Go Parallel with .NET 4.0 Parallel Extensions

We are in the multi-core era, where our applications are expected to effectively use these cores.  Simply, go parallel, means that partitioning the work being done into smaller pieces those are executed on the available processors in the target system.  Until .NET 3.5, parallel means we are used to use ThreadPool and Thread classes.  We are not in a situation to have a component which partition and schedule work into work items on different cores.  A craft-and-weave parallel framework from Intel is available while for MC++ and not sure how easy it is to use.

Even though threads are basic to parallel, from a developer perspective, what required for parallel programming is not the thread, work items in a work, named “Task”.

.NET 4.0 Parallel Extensions 

Task represents a work item being performed independently along with other work items.  This is the approach taken by the experts in Microsoft Parallel Computing division, and released parallel extensions (Task Parallel Library and Parallel LINQ) in .NET 4.0 beta 1.  As like Microsoft’s other frameworks, developers need not worry about the internals.  The task partitioning and scheduling of the work items are taken care by parallel extensions.

Task and Thread

Let us first understand the relationship between task and thread.  See the following figure.

Thread and Task Relationship

Typically task is resided in a thread.  A task may contain one or more child tasks those are not necessarly resided in the parent task’s thread.  In the above figure, Child Task M2 of Task M resided in Thread B.

Task Parallel Library (TPL)

This library provides API to perform task based parallel programming under System.Threading and System.Threading.Tasks namespaces.  The partitioned tasks are automatically scheduled on available processors by Task Scheduler which is in ThreadPool.  The work stealing queue algorithm in the task scheduler makes the life easier.  I’ll explain about this in the next post. 

Scheduling the tasks on the processors is the runtime behaviour of the task scheduler, so it does support ’scale up’ without recompiling the program on the target machine with few or more cores. 

There are two types of parallelism you can do using TPL.

  • Data Parallelism
  • Task Parallelism

Data Parallelism

It is very common to perform a set of actions against each element in a collection of data using for and for..each.  Parallel.For() and Parallel.ForEach() enable to make your collection processing actions to be parallel.  The following figure depicts this.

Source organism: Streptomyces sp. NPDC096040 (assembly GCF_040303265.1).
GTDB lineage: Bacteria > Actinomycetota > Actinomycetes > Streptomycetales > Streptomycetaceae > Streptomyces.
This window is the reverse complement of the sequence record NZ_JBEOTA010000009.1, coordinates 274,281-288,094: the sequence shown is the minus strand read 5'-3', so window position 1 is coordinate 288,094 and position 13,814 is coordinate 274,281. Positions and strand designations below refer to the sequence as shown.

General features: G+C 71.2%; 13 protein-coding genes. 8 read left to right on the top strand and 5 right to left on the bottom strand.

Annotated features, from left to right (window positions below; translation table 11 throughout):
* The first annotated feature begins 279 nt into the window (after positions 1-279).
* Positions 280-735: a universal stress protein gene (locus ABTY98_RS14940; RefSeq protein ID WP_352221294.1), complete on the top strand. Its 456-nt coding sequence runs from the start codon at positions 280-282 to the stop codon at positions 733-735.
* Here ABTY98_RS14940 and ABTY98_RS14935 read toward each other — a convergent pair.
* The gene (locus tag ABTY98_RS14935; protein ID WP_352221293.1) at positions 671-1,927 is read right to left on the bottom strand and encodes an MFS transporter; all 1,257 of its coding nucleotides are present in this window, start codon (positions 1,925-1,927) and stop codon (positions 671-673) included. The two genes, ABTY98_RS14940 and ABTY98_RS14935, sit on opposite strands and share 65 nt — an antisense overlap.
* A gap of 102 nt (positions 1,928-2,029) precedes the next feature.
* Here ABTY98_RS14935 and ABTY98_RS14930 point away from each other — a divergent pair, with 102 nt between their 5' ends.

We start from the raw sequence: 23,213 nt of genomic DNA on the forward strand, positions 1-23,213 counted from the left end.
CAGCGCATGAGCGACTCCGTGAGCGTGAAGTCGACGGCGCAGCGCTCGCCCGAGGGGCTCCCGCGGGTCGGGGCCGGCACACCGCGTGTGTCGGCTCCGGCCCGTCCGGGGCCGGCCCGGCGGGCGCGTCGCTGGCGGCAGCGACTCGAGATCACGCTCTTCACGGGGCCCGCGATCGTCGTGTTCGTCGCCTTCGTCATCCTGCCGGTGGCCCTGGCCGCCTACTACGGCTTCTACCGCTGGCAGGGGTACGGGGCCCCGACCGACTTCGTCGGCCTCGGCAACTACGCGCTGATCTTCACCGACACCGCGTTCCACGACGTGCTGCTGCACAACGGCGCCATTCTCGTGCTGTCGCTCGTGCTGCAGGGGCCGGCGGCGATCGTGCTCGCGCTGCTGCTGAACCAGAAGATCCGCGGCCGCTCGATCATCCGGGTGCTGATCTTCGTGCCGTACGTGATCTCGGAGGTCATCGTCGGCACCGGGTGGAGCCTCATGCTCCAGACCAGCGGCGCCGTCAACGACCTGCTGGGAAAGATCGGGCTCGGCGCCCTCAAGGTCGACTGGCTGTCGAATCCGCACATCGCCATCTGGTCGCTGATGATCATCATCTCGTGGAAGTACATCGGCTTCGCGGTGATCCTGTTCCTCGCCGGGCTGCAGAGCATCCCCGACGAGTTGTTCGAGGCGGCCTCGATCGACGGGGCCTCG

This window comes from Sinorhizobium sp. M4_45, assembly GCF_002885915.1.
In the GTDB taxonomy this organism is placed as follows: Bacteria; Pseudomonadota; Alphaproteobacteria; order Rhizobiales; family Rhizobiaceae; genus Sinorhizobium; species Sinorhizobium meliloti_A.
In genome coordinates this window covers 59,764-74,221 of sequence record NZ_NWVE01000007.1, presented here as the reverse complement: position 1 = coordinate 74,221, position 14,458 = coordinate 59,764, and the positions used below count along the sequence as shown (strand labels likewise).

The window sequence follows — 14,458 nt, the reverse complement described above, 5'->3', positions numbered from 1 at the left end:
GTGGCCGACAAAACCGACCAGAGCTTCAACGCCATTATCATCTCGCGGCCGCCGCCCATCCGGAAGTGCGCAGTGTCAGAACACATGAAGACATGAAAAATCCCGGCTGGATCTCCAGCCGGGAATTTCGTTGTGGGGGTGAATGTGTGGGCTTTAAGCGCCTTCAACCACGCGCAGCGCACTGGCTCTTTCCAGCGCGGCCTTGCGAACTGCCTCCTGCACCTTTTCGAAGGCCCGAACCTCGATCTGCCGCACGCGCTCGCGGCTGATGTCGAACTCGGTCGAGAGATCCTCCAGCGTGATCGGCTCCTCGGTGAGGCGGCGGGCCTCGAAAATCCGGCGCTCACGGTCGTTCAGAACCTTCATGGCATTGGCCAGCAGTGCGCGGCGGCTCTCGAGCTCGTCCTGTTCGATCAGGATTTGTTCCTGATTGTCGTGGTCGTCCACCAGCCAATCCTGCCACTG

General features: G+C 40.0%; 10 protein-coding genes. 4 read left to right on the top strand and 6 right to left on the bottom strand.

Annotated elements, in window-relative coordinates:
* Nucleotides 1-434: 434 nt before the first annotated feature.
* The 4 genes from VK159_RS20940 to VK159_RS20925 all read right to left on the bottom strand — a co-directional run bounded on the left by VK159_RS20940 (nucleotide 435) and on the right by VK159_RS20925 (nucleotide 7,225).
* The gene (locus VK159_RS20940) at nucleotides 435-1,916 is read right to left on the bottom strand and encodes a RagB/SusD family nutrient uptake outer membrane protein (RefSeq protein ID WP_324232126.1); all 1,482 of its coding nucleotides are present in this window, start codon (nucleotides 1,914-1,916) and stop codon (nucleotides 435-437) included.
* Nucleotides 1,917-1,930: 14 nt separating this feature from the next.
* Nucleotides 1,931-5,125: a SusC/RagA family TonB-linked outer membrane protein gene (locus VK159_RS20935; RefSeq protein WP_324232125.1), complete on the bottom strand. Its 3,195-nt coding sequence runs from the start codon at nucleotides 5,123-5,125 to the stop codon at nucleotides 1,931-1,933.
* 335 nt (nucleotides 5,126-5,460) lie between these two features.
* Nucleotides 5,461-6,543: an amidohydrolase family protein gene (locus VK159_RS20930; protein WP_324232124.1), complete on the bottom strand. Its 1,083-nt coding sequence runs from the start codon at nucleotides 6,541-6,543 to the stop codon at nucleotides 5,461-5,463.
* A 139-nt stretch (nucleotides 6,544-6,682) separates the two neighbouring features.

Data Parallelism

Let us see this with typical customer-order collection.  The following code shows Customer and Order declaration.

public class Customer
    public string Name;
    public string City;
    public Order[] Orders;

    public override string ToString()
        return String.Format("Name: {0} - City: {1}",
            Name, City);

public class Order
    public int OrderId;
    public int Quantity;

    public override string ToString()
        return String.Format("Order Id: {0} - Quantity: {1}",
            OrderId, Quantity);

Let us create a in-memory collection for this as like below code.

var customers = new Customer[]
    new Customer{Name="Hussain", City="Vizak", Orders =
        new Order[]
            new Order{OrderId=1, Quantity=10},
            new Order{OrderId=10, Quantity=5}
    new Customer{Name="Abdul", City="Chennai", Orders =
        new Order[]
            new Order{OrderId=7, Quantity=2},
            new Order{OrderId=10, Quantity=4}
    new Customer{Name="Daniel", City="Texas", Orders =
        new Order[]
            new Order{OrderId=12, Quantity=3},
            new Order{OrderId=7, Quantity=1},
            new Order{OrderId=10, Quantity=1}

Let us write a simple parallel code which iterate through each customers and its orders.

    customer =>
        Console.WriteLine("**** {0} ****", customer.ToString());
            order =>
                Console.WriteLine("\t{0}", order.ToString());

In the above code, printing customer detail is one task and printing order detail for a specified customer is the child one for that.  I’ve taken simple overloaded version of For…Each

public static ParallelLoopResult ForEach(IEnumerable source, Action body);

The task scheduler partitions the customers and orders, and schedule them into available processors.

Task Parallelism

In cases like multiple distinct actions to be performed concurrently on the same or different source.  The following figure depicts this.  Note that task count need not be equal to number of actions.

Task Parallelism

Parallel.Invoke() is used for this.  See the following code.

Parallel.Invoke(() =>
        Console.WriteLine("Task 1.  Getting total quantity ordered for OrderId 10");
        var orderId10Sum =
            (from c in customers
            from o in c.Orders
            where o.OrderId == 10                       
            select o.Quantity).Sum();
        Console.WriteLine("Quantity: {0}", orderId10Sum);
    },() =>
        Console.WriteLine("Task 2.  Getting number of customers and their city ordered OrderId 7");
        var items =
            from c in customers
            from o in c.Orders
            where o.OrderId == 7
            select c.City;
        Console.WriteLine("Count: {0}\nFrom following City:", items.Count());

        foreach (string city in items)

I’ve taken the following overloaded version of Parallel.Invoke().

public static void Invoke(params Action[] actions);

I’ve specified two different actions those are acted on customers.

The source code for this article is available at https://udooz.net/file-drive/doc_details/8-net-40-tlp-demo-1.html.

In the next post, I’ll explain the more about tasks, Parallel LINQ portion and task scheduler.

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